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Much of what I teach in huna workshops is an integrated collage
of information from a number of my Hawaiian teachers ... combined
with studies of native Hawaiians since Captain Cook arrived and claimed
the islands for England.
I was delighted to meet Uncle John Kaimikaua in Kona,
on Big Island, Hawaii. Although Uncle John had vast knowledge on
traditional Hawaiian topics, he was most known as a hula kumu
(teacher of Hawaiian dance and chants). Yet I remember best his talks about the
sorcerers and sorcery of his home island of Molokai - where he described
in the old traditions by a mysterious kahuna lady - Kawahine Kawahele Ka Po
John Kaimikaua was a friend of Uncle George Naope and active in the Hawaiian Rights movement,
which seeks to redefine the annexation of Hawaii by American
businessmen in 1898. - a takeover illegally supported by the American military. Although US
president Jimmy Carter formally apologized to the Hawaiian people for this
atrocity - the occupation remains.
Uncle Sam is not a virgin and Hawaii is not a state of innocence.
La'au Kahea - Basic Basics
La'au kahea refers to Hawaiian
chants that appear to influence reality, especially those used in healing. John
Kaimikaua talked more about this on a later occasion and only mentioned the
risks and dangers of novices trying to use magical chants. Many older Hawaiians
believed that magic sent to influence someone can boomerang back if that person
has enough mana or pono (power or righteousness) to resist it.
Intelligent users of dark magic would quickly kala (purify) themselves
after using it.
Embedded in this is the idea that attempting to
heal someone without that person's request and permission is morally and
esoterically wrong. (Papa Henry Auwae had told me that inappropriate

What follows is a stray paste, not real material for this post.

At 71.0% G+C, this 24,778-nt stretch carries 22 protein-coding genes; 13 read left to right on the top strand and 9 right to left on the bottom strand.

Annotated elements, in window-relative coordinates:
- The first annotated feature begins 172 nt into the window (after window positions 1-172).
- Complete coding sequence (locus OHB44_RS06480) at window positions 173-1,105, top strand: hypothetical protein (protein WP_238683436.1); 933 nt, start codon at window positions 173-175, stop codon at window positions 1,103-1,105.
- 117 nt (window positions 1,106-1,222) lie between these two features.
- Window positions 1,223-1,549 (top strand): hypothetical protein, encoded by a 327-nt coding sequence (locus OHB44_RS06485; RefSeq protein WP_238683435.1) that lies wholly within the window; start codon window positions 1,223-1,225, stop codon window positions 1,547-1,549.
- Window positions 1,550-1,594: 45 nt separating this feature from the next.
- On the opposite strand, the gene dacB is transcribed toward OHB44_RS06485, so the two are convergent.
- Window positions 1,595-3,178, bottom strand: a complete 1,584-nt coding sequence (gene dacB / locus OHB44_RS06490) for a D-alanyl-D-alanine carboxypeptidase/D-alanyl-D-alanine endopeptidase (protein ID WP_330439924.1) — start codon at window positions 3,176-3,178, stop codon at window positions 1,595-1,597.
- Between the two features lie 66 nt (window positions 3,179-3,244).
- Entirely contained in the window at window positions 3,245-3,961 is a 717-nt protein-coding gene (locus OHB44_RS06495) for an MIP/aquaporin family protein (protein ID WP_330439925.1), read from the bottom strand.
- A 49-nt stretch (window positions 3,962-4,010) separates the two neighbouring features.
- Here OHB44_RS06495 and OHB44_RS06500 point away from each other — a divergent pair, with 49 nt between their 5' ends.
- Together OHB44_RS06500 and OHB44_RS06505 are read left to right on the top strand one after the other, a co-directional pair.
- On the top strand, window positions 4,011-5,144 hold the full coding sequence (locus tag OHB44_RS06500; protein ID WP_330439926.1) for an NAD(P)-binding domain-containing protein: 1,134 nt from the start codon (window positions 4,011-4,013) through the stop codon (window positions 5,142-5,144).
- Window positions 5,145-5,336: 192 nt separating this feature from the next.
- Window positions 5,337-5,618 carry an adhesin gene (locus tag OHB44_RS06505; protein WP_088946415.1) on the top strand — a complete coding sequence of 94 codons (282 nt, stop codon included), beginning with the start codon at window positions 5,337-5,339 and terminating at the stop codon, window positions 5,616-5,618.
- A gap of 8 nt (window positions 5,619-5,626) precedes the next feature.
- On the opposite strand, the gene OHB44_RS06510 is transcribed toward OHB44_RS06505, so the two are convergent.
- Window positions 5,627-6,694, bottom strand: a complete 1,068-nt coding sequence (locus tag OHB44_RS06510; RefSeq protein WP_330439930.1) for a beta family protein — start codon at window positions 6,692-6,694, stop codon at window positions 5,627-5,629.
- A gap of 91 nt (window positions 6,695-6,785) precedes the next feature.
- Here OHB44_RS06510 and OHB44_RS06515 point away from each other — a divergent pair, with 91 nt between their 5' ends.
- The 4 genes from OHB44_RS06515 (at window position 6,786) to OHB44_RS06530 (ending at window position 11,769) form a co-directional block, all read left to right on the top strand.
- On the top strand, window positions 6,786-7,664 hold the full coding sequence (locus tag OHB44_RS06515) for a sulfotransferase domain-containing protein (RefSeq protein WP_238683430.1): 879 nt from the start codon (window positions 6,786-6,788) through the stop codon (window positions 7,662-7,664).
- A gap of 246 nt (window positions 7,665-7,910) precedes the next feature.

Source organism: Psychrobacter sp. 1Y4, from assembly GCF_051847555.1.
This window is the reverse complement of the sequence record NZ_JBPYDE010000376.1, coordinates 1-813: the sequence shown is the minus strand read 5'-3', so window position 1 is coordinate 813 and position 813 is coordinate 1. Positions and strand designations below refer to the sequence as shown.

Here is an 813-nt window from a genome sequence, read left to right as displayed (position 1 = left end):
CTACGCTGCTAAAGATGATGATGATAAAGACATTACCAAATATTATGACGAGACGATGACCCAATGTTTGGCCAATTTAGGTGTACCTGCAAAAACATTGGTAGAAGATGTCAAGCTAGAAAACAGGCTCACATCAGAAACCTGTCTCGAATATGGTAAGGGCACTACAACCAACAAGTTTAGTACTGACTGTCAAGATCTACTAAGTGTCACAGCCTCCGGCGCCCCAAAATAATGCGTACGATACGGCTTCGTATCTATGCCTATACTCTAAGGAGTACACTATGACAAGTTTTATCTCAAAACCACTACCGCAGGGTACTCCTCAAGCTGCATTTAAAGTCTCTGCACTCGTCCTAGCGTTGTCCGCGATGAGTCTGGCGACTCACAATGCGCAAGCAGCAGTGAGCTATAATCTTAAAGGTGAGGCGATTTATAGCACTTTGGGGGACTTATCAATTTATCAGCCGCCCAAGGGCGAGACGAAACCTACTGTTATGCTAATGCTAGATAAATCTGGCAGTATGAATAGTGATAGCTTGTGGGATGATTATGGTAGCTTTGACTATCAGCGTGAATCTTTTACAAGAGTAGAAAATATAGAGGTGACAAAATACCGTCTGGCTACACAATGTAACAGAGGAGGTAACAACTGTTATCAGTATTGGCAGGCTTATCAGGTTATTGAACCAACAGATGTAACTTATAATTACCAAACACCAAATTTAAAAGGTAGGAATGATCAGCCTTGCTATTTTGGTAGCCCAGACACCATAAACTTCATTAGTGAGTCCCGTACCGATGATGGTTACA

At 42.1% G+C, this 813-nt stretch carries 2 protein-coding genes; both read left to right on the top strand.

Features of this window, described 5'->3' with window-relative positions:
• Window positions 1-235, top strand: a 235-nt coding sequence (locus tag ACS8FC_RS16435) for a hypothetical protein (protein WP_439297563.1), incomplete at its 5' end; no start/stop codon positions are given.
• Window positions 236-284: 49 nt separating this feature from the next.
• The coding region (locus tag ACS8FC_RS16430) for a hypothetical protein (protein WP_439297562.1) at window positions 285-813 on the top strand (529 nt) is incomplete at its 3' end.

healing may require that the healer teach the healed person
something that the person needed to learn through the symptoms ... but
inappropriate healing deprived that person of an important life-lesson. In other
words, the healer might show the symptoms and the consequences of the
In other words, huna healers always
congruent permission to use huna healing!
During our first meeting, Uncle John talked about the old
chants - particularly about chants of Pele, the Hawaiian volcano goddess.
Another time I may talk story about Uncle John's knowledge of sorcery
... more about la'au kahea and ho'omanamana. For now,
I write of what he said about Hawaiian chants...
(2006: Sadly, Uncle John Kaimikaua died
on his home island of Molokai.
It is sad that none of my students ever met him.)
Hawaiian Spirituality .
Healing & Ohana .
In old Hawaii, information, myths and knowledge were
memorized and chanted, and passed from generation to generation. Chants
included local and genetic history, genealogies, and specialist information. For
example, a chant may record directions for trans-oceanic navigation.
An important creation chant is
Kumulipo. Many chants extol the beauty of
parts of Hawaii - and other chants contain knowledge and essential information.
Some chants, especially those honoring the gods and the chiefs, were kapu
and required perfect repetition. Mistakes were believed to offend the akua
(gods) or 'aumakua (spirits of dead ancestors). Punishments for mistakes
could be severe.
Some chants were curses. The goddess Uli was often worshiped
by sorcerers. Some curses began:
E Uli e!
E Uli nana pono
E Uli nana hewa
Uli, look upon the right
Uli, look upon the wrong
Kahuna John Kaimikaua - Verbatim
Uncle John Kaimikaua was a hula kumu who taught me
some of the old ways. I write the following from my notes of my first meeting
with Uncle John, arranged by my friend David Kawika Blaikie, himself
a huna alaka'i and huna kumu.
understand Huna – first understand the Hawaiian language. It is very fluid,